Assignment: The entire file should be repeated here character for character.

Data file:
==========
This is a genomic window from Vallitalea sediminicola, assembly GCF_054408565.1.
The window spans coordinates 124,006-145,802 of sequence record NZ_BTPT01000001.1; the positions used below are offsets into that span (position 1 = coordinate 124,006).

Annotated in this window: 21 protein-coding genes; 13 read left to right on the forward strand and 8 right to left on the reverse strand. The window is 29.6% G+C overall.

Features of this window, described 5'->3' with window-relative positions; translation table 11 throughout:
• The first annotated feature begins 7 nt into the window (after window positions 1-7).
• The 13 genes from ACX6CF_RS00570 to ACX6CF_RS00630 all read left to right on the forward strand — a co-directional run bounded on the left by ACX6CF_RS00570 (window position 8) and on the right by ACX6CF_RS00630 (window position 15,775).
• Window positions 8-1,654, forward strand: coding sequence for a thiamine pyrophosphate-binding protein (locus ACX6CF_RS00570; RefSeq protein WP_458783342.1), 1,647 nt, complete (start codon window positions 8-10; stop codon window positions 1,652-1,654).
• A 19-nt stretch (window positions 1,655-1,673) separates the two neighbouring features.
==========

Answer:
This is a genomic window from Vallitalea sediminicola, assembly GCF_054408565.1.
The window spans coordinates 124,006-145,802 of sequence record NZ_BTPT01000001.1; the positions used below are offsets into that span (position 1 = coordinate 124,006).

Annotated in this window: 21 protein-coding genes; 13 read left to right on the forward strand and 8 right to left on the reverse strand. The window is 29.6% G+C overall.

Features of this window, described 5'->3' with window-relative positions; translation table 11 throughout:
• The first annotated feature begins 7 nt into the window (after window positions 1-7).
• The 13 genes from ACX6CF_RS00570 to ACX6CF_RS00630 all read left to right on the forward strand — a co-directional run bounded on the left by ACX6CF_RS00570 (window position 8) and on the right by ACX6CF_RS00630 (window position 15,775).
• Window positions 8-1,654, forward strand: coding sequence for a thiamine pyrophosphate-binding protein (locus ACX6CF_RS00570; RefSeq protein WP_458783342.1), 1,647 nt, complete (start codon window positions 8-10; stop codon window positions 1,652-1,654).
• A 19-nt stretch (window positions 1,655-1,673) separates the two neighbouring features.